The main question of course is how to depict the Russian inhabited landscape today. I use this word – inhabited – because the term ‘landscape’ in our culture mostly refers to the pictures of natural scenery and not to places where people live. Interestingly, a Russian city is often considered ‘nice’ for the nature that surrounds it, not for urban environment or architecture. Since most of our cities are generally considered ‘ugly’, this perceived ugliness as well as many other unpleasant realities of our everyday life alienate many Russians from their own cities. We just do not consider them ours.
What I’m trying to do in my project is to bring out all the influences – from the 19 century Russian landscape painting and photography to Soviet-era postcards to New Topographics and Google Street View – that help define today’s visual vocabulary through which to look at and make sense of our landscape. What matters to me is the idea of a certain type of optics – focusing on the unnoticed elements of our living environment. It is very effective as a tool to accept and face the reality, to demystify it in a way. We need to look at our country the way American photographers look at theirs. Explore, record, accept, love it.
Strange as it is, Russia has always been at loss for a detached, calm representation of itself because of either censorship (control of the image) or over-politicising / over-romanticising on the part of both the state bureaucracy and the educated classes (as noted by Vyacheslav Glazychev1). While the state propaganda fed us with feel-good images and that gorgeous ‘map’ of a mighty empire, the ‘democratic’ image was supposed to ‘tell the truth’ or struggle for an abstract ‘common good’. I want to liberate the documentary photographic vision from both biases to aestheticise the ‘ugly’ to make it enter our consciousness. It’s nothing new, even in Russia, if we remember what the pre-1917 Russian photographers looked at and photographed. The point is: this is how Russia looks like, let’s face it, and let’s treat it as ours.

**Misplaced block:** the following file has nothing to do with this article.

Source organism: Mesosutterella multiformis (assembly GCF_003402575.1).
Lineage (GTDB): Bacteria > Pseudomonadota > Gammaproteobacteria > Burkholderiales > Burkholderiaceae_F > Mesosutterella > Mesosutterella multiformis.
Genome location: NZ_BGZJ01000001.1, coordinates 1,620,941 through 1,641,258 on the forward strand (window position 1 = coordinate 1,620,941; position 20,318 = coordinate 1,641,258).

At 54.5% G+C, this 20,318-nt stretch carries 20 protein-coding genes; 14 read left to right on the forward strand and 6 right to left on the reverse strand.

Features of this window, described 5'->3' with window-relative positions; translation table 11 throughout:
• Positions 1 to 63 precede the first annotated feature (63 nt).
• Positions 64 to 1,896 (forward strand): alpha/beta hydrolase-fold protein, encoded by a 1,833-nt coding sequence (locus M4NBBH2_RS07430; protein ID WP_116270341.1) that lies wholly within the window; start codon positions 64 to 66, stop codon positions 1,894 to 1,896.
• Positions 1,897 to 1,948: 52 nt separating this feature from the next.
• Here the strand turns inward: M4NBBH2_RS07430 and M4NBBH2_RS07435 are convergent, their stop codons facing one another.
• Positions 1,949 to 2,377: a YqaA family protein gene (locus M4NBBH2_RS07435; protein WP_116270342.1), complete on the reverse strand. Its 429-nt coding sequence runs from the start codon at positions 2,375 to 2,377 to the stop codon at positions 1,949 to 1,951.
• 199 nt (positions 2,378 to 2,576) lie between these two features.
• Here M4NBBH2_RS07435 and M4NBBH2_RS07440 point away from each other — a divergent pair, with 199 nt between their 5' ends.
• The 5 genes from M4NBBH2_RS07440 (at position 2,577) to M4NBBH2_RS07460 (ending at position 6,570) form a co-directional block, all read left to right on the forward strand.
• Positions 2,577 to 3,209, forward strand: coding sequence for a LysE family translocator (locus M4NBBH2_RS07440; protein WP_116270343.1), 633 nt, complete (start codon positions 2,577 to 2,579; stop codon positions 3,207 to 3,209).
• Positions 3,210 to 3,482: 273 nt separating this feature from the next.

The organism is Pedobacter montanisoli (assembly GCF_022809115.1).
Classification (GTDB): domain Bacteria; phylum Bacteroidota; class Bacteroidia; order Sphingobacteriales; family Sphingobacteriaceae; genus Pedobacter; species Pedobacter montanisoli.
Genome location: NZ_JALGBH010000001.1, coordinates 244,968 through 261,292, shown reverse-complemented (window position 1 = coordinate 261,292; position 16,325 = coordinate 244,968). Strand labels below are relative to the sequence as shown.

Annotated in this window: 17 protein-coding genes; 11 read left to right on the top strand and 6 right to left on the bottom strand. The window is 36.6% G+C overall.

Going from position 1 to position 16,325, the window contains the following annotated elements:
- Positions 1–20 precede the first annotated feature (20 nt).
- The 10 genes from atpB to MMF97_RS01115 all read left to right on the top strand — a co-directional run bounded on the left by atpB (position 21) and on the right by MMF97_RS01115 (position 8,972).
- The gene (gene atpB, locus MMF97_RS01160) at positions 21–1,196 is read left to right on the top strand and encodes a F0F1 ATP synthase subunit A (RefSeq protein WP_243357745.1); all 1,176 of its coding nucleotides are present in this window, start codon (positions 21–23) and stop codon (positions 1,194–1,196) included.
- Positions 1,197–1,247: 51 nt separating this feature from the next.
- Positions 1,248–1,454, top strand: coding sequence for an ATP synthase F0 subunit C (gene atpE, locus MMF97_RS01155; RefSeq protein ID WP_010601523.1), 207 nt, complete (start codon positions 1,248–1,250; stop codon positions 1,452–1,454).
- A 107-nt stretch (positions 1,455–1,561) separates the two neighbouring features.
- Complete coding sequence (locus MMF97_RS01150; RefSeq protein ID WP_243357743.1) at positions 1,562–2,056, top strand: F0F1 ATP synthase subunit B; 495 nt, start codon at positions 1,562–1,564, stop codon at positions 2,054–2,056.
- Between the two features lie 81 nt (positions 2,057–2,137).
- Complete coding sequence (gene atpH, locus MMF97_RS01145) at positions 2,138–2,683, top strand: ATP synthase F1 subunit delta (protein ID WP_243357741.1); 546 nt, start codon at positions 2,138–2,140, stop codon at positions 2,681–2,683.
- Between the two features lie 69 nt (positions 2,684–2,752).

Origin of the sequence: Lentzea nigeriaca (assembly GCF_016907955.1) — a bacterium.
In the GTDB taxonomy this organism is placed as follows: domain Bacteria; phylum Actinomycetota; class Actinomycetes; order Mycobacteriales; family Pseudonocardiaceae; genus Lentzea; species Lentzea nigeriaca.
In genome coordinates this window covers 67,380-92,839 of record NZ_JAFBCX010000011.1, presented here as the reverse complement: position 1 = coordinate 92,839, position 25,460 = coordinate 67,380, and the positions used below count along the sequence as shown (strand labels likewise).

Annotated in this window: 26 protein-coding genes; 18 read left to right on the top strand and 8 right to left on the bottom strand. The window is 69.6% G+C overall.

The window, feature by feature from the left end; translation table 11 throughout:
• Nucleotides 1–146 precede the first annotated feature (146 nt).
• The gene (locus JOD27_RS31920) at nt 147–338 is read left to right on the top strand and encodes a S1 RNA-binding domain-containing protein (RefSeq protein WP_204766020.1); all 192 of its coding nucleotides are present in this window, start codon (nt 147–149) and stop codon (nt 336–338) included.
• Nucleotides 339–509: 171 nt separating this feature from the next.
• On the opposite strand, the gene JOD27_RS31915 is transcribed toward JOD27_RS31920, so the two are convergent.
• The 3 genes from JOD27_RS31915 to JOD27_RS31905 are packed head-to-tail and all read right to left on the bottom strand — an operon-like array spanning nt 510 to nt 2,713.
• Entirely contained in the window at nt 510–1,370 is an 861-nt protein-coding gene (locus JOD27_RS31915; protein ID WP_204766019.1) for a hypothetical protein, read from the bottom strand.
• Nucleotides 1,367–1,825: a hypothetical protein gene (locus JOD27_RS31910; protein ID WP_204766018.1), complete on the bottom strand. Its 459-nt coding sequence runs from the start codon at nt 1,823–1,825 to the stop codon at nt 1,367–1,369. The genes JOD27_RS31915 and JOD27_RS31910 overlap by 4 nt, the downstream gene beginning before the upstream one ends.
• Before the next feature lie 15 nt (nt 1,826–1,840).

So, why Russian Palimpsest? The title of my project suggests an image of the landscape as a multi-layered medium, written, erased and re-written upon over time. Basically, every landscape – American, European or Russian – is a palimpsest. But to my mind, our post-Utopian territory is a palimpsest par exellence where very little ‘shows through’ after the previous layer has been erased and is being rewritten upon. Despite a thousand-year-old history, this country collapsed twice in less than 80 years, first abolishing all the institutions of the past and the past itself to form a sort of an isolated apocalyptic sect (as defined by Boris Groys2), then dissolving this sect, only to find itself between the Future where it has already been and the Past where it had already been too, completely disoriented. As a result, our landscape presents an unbelievable pileup of ill-thought-out cities, top-down development projects hastily implemented without much prior analysis, poor infrastructure, childish architecture, and that famous feeling of impermanence, precariousness, and unrootedness, so ‘rooted’ in our identity. What might be the role of photography here? Catalog it! Of course, you can never make a full catalog of anything, even less so of something constantly evolving but a catalog of landscapes is possible. What should be included in it? In Russia, as in America, the only possible catalog of landscapes, I believe, is the one compiled from random images with something more in them than mere archetypes. I’m looking for images that convey a spatial sensation of the country, when you can say: hey, that’s Russia of our time. This is what I mean by demystification.
All photographs are captioned with the name of the place, date and exact geographical coordinates suggesting an open-ended diary-cum-catalogue of our time and living space.
For more photos and stories, please visit Max Sher website.